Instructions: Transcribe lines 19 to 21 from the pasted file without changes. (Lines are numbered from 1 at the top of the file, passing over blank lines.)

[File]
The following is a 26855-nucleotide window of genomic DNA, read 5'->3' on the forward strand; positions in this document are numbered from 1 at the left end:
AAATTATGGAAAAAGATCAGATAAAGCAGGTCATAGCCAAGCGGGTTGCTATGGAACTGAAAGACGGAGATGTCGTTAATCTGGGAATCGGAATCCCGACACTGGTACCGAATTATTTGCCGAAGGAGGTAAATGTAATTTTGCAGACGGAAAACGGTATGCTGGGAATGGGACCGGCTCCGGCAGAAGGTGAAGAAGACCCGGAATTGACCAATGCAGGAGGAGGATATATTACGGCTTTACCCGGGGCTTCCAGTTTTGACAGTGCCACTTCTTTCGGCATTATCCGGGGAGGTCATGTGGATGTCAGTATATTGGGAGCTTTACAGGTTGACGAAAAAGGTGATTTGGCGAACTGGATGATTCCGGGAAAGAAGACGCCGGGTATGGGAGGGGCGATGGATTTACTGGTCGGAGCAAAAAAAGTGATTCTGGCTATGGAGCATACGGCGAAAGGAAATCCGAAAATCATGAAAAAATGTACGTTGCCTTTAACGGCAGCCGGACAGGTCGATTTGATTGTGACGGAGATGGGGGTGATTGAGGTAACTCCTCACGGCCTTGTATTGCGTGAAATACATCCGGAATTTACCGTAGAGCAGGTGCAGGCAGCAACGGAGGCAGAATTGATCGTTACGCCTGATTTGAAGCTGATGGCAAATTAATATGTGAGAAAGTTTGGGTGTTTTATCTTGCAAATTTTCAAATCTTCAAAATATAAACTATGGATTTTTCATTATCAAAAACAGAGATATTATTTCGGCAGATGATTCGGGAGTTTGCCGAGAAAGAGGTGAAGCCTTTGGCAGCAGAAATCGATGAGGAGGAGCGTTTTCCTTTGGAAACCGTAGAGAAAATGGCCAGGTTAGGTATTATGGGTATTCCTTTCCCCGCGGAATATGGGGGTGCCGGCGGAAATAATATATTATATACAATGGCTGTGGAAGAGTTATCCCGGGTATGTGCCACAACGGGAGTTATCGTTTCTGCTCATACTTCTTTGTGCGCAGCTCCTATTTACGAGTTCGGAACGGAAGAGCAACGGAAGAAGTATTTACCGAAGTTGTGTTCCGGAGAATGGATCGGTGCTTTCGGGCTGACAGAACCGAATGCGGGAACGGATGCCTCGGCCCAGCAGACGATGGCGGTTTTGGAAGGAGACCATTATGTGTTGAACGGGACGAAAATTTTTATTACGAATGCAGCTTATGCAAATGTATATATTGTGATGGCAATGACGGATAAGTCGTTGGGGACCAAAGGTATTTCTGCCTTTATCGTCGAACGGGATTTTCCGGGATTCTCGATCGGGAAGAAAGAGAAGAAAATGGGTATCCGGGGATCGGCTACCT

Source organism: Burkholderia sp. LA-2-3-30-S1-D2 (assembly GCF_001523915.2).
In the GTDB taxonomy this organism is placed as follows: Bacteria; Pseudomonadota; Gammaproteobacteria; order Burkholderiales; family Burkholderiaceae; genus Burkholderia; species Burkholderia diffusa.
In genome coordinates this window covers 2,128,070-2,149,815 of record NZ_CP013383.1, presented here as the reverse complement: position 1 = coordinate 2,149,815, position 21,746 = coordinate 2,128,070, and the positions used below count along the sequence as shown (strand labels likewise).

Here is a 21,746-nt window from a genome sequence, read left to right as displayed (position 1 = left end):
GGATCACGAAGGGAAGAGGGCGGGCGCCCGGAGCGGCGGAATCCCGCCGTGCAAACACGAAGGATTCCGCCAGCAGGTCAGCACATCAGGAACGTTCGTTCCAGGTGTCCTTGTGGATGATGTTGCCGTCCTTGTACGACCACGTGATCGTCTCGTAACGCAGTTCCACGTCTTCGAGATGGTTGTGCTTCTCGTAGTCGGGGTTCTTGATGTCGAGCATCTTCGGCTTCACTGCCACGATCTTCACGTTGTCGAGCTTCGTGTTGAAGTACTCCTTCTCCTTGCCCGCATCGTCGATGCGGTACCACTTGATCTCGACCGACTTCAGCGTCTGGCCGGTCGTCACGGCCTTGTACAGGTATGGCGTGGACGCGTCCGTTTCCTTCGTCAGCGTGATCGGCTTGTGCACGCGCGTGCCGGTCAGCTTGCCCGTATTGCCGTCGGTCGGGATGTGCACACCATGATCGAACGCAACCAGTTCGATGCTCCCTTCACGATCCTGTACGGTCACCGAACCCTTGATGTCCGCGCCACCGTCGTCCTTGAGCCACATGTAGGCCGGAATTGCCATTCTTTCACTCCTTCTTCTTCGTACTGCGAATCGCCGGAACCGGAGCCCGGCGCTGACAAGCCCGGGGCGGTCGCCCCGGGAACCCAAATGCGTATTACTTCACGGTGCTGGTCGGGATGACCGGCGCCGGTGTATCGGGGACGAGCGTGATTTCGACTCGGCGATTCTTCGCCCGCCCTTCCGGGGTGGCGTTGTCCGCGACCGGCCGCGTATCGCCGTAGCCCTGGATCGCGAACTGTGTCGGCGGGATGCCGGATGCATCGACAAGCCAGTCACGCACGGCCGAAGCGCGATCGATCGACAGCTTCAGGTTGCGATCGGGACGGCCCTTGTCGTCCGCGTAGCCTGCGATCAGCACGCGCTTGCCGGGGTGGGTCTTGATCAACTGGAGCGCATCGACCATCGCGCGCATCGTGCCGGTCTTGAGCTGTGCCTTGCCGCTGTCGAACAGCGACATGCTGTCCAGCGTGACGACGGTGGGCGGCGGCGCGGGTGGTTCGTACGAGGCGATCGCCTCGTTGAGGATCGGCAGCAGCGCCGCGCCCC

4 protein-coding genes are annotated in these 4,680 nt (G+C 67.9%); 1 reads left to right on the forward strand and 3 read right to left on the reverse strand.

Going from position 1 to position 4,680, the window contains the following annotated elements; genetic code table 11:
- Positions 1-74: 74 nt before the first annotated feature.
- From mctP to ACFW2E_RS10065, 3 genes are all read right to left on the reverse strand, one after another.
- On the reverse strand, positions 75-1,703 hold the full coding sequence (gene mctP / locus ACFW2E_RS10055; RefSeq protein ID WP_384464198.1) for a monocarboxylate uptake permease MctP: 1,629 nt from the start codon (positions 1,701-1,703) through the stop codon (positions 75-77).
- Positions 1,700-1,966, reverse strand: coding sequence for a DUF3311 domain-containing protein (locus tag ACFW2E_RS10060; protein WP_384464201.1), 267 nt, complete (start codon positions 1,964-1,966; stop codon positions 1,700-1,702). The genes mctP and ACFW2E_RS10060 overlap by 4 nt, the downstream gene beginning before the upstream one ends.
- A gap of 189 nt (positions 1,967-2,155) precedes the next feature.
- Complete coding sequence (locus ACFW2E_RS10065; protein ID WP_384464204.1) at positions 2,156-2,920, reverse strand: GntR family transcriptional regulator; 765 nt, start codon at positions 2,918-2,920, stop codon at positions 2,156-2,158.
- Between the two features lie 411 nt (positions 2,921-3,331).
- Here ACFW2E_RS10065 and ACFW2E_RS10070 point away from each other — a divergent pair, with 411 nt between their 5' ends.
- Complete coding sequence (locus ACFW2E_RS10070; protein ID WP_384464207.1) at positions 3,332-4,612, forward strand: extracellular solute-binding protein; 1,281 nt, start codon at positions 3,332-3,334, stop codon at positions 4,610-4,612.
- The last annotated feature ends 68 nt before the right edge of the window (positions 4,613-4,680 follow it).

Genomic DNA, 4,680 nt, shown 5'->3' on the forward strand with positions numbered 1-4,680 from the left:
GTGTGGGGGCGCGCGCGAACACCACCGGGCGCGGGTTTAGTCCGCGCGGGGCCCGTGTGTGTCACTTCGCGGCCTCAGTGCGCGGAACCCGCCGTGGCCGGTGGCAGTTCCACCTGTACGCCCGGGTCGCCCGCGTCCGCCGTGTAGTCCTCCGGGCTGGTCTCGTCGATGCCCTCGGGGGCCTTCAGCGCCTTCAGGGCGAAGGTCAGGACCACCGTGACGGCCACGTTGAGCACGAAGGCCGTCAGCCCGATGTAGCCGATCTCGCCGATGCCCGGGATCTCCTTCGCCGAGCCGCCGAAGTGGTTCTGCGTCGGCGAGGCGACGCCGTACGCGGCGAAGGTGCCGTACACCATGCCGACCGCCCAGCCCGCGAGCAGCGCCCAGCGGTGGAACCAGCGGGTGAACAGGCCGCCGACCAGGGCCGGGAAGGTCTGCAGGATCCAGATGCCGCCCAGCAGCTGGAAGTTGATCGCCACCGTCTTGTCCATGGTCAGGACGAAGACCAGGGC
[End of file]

- The last annotated feature ends 68 nt before the right edge of the window (positions 4,613-4,680 follow it).

Genomic DNA, 4,680 nt, shown 5'->3' on the forward strand with positions numbered 1-4,680 from the left:
GTGTGGGGGCGCGCGCGAACACCACCGGGCGCGGGTTTAGTCCGCGCGGGGCCCGTGTGTGTCACTTCGCGGCCTCAGTGCGCGGAACCCGCCGTGGCCGGTGGCAGTTCCACCTGTACGCCCGGGTCGCCCGCGTCCGCCGTGTAGTCCTCCGGGCTGGTCTCGTCGATGCCCTCGGGGGCCTTCAGCGCCTTCAGGGCGAAGGTCAGGACCACCGTGACGGCCACGTTGAGCACGAAGGCCGTCAGCCCGATGTAGCCGATCTCGCCGATGCCCGGGATCTCCTTCGCCGAGCCGCCGAAGTGGTTCTGCGTCGGCGAGGCGACGCCGTACGCGGCGAAGGTGCCGTACACCATGCCGACCGCCCAGCCCGCGAGCAGCGCCCAGCGGTGGAACCAGCGGGTGAACAGGCCGCCGACCAGGGCCGGGAAGGTCTGCAGGATCCAGATGCCGCCCAGCAGCTGGAAGTTGATCGCCACCGTCTTGTCCATGGTCAGGACGAAGACCAGGGC